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Early menarche and its relationship to paternal migrant work among middle-school-aged students in China

Published online by Cambridge University Press:  21 May 2019

Bingzheng Zhang
Affiliation:
Department of Health Management, Wuhan University School of Health Sciences, Wuhan, China
Ting Yu
Affiliation:
Department of Health Management, Wuhan University School of Health Sciences, Wuhan, China
Qiuxing Chen
Affiliation:
Department of Health Management, Wuhan University School of Health Sciences, Wuhan, China
Kaye Wellings
Affiliation:
Department of Social and Environmental Health Research, London School of Hygiene and Tropical Medicine, London, UK
Theresa M. Oniffrey
Affiliation:
Cerus Consulting, LLC, Winston-Salem, NC, USA
Junrui Ma
Affiliation:
Department of Health Management, Wuhan University School of Health Sciences, Wuhan, China
Limin Huang
Affiliation:
Department of Health Management, Wuhan University School of Health Sciences, Wuhan, China
Suiqiong Fan
Affiliation:
Department of Health Management, Wuhan University School of Health Sciences, Wuhan, China
Lu Ma
Affiliation:
Department of Health Management, Wuhan University School of Health Sciences, Wuhan, China
Rui Li
Affiliation:
Department of Health Management, Wuhan University School of Health Sciences, Wuhan, China
Yuliang Zou*
Affiliation:
Department of Health Management, Wuhan University School of Health Sciences, Wuhan, China
*
*Corresponding author. Email: zouyl@whu.edu.cn

Abstract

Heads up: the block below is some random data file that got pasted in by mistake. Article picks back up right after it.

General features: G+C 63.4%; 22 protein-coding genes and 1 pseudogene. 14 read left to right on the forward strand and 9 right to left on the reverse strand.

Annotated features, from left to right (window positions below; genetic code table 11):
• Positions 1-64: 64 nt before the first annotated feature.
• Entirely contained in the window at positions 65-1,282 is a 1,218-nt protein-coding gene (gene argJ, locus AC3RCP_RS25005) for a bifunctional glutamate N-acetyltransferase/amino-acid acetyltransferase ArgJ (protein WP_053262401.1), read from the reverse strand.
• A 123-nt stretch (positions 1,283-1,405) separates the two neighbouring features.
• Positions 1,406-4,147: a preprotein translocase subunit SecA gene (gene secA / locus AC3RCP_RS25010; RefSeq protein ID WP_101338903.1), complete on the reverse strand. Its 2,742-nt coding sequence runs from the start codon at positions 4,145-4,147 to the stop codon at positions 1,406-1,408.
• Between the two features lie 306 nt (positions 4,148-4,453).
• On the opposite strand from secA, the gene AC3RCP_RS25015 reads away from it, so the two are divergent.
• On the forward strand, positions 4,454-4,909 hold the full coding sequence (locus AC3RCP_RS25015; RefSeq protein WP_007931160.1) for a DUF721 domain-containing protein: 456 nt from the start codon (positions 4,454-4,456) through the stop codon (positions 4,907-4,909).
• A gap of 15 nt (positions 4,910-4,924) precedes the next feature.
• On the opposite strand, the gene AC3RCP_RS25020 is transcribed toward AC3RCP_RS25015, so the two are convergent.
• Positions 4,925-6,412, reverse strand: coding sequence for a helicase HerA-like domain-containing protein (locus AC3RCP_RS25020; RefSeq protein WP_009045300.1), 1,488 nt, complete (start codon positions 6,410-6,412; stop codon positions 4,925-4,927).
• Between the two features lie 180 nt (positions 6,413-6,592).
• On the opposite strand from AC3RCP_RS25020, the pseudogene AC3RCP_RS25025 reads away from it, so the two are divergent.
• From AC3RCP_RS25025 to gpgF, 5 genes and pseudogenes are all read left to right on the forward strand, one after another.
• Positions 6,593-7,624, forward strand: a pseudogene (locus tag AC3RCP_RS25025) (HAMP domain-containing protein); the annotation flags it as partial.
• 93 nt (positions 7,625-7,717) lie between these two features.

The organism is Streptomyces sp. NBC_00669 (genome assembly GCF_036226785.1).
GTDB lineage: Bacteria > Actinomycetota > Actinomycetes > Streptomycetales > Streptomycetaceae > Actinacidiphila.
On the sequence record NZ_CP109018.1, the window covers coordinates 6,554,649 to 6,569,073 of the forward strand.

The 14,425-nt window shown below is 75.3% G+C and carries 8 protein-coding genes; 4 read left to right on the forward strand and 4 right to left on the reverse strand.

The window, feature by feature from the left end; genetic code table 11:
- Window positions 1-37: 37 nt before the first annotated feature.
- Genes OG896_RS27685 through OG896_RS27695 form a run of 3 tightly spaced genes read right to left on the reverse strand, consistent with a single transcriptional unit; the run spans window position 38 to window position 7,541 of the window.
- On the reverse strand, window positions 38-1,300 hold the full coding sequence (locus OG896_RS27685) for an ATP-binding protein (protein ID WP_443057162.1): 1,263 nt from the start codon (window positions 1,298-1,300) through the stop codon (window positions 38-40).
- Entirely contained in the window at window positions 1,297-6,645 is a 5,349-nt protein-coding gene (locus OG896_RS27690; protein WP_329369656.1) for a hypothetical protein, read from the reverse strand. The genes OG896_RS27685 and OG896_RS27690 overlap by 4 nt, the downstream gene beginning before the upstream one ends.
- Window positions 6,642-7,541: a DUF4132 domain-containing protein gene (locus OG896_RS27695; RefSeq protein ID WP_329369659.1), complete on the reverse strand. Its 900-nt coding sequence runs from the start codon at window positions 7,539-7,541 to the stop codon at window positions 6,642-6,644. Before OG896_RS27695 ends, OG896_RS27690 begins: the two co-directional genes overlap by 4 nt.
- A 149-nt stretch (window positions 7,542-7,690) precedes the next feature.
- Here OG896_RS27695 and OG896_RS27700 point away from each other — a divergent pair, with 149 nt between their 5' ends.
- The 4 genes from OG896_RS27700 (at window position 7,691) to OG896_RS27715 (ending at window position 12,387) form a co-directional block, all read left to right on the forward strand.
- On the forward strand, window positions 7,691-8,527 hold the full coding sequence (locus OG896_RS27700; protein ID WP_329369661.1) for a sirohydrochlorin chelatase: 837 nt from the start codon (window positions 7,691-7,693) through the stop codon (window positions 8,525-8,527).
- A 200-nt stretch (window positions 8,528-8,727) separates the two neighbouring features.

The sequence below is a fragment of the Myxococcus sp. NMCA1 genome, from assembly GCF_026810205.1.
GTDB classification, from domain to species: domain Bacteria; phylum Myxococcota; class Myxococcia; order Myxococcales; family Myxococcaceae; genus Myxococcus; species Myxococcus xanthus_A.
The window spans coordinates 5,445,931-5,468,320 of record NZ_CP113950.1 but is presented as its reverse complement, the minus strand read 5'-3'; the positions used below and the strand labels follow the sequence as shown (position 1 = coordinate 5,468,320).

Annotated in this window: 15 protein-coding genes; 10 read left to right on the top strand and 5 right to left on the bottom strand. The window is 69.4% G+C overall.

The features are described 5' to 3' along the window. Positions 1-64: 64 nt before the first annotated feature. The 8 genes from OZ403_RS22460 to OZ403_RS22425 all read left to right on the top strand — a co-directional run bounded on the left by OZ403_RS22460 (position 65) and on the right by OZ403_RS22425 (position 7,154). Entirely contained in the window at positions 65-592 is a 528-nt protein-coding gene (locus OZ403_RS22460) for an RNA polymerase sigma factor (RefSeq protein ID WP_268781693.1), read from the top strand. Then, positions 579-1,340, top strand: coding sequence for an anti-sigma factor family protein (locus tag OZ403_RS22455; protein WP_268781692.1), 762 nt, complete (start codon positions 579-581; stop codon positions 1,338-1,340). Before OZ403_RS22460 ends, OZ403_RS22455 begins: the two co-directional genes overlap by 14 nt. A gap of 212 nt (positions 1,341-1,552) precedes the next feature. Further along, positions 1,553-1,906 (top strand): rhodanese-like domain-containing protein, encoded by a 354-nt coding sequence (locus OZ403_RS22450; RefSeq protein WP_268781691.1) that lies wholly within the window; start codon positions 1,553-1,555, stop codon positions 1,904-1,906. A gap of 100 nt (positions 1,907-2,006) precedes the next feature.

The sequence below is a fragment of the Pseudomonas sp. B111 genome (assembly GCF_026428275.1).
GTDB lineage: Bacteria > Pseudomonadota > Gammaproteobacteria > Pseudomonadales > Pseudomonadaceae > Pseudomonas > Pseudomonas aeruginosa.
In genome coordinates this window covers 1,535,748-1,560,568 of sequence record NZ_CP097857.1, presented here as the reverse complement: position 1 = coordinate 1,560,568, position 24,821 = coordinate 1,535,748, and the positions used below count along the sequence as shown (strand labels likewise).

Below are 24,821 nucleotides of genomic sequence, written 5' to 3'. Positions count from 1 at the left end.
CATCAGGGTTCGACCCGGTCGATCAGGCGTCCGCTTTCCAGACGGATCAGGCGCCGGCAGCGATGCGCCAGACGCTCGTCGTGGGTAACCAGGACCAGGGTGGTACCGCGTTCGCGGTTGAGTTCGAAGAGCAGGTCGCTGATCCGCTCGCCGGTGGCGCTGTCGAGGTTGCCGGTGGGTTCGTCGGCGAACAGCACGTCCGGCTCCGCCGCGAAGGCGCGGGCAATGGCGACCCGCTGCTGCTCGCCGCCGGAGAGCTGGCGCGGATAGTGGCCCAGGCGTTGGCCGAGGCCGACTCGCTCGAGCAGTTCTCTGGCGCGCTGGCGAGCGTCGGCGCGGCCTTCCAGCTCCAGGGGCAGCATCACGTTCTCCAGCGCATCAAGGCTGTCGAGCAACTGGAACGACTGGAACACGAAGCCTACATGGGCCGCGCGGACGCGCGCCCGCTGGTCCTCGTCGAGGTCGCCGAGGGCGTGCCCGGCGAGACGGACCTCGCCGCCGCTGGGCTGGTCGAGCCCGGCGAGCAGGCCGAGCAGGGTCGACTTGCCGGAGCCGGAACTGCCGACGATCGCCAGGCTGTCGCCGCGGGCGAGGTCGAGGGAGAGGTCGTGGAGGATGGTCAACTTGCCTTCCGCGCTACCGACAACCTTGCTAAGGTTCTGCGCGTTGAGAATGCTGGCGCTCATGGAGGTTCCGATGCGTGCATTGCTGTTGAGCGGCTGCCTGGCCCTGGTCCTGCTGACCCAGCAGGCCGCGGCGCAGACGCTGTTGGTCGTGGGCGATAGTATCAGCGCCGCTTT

Associations have been shown between father’s absence and menarcheal age, but most studies have focused on absence resulting from divorce, abandonment or death. Little research has been conducted to evaluate the effect on menarcheal age of paternal absence through migrant work. In a sample of 400 middle school students, this study examined the association between paternal migrant work and menarcheal age against a backdrop of extensive rural-to-urban migration in China. Data were collected through a self-reported questionnaire, including social-demographic characteristics, aspects of family relationships, information about father’s migrant work and age at menarche. After adjusting for BMI, parent marital status and perceived relationship with mother, lower self-perceived quality of father–daughter relationship (both ‘father present, relationship poor’ and ‘father absent, relationship poor’) and lower frequency of contact with the father were associated with higher odds for early menarche. These findings suggest that the assumption that father’s absence for work influences the timing of menarche needs to be examined in the context of the quality of the father–daughter relationship and paternal care, which appear to play a critical role in the timing of menarche. These findings also emphasize the importance of enhancing paternal involvement and improving father–daughter relationships in the development of appropriate reproductive strategy in daughters.

Type
Research Article
Copyright
© Cambridge University Press 2019 

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Footnotes

These authors contributed equally to this work.

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